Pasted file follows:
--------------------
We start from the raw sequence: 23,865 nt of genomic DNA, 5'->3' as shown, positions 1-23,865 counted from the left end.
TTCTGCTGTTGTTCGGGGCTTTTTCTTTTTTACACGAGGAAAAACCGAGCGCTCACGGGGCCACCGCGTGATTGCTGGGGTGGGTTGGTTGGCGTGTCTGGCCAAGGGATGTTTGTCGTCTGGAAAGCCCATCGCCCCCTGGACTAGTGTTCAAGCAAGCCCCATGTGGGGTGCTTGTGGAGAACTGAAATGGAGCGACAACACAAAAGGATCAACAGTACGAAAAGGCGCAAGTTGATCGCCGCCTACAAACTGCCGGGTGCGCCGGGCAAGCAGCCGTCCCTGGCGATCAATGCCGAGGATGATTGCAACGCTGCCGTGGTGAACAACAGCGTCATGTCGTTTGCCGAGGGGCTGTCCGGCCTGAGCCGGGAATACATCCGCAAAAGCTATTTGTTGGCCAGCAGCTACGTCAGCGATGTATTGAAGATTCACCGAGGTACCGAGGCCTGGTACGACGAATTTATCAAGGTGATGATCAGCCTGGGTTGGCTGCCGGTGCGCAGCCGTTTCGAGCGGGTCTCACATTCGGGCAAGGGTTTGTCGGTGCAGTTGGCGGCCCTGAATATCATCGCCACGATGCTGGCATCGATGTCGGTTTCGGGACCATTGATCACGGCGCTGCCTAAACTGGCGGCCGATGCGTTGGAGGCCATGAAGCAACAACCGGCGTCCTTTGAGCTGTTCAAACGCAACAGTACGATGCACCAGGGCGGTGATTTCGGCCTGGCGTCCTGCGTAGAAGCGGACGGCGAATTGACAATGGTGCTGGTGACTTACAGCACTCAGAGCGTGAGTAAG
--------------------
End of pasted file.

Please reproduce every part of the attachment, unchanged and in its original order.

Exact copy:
We start from the raw sequence: 23,865 nt of genomic DNA, 5'->3' as shown, positions 1-23,865 counted from the left end.
TTCTGCTGTTGTTCGGGGCTTTTTCTTTTTTACACGAGGAAAAACCGAGCGCTCACGGGGCCACCGCGTGATTGCTGGGGTGGGTTGGTTGGCGTGTCTGGCCAAGGGATGTTTGTCGTCTGGAAAGCCCATCGCCCCCTGGACTAGTGTTCAAGCAAGCCCCATGTGGGGTGCTTGTGGAGAACTGAAATGGAGCGACAACACAAAAGGATCAACAGTACGAAAAGGCGCAAGTTGATCGCCGCCTACAAACTGCCGGGTGCGCCGGGCAAGCAGCCGTCCCTGGCGATCAATGCCGAGGATGATTGCAACGCTGCCGTGGTGAACAACAGCGTCATGTCGTTTGCCGAGGGGCTGTCCGGCCTGAGCCGGGAATACATCCGCAAAAGCTATTTGTTGGCCAGCAGCTACGTCAGCGATGTATTGAAGATTCACCGAGGTACCGAGGCCTGGTACGACGAATTTATCAAGGTGATGATCAGCCTGGGTTGGCTGCCGGTGCGCAGCCGTTTCGAGCGGGTCTCACATTCGGGCAAGGGTTTGTCGGTGCAGTTGGCGGCCCTGAATATCATCGCCACGATGCTGGCATCGATGTCGGTTTCGGGACCATTGATCACGGCGCTGCCTAAACTGGCGGCCGATGCGTTGGAGGCCATGAAGCAACAACCGGCGTCCTTTGAGCTGTTCAAACGCAACAGTACGATGCACCAGGGCGGTGATTTCGGCCTGGCGTCCTGCGTAGAAGCGGACGGCGAATTGACAATGGTGCTGGTGACTTACAGCACTCAGAGCGTGAGTAAG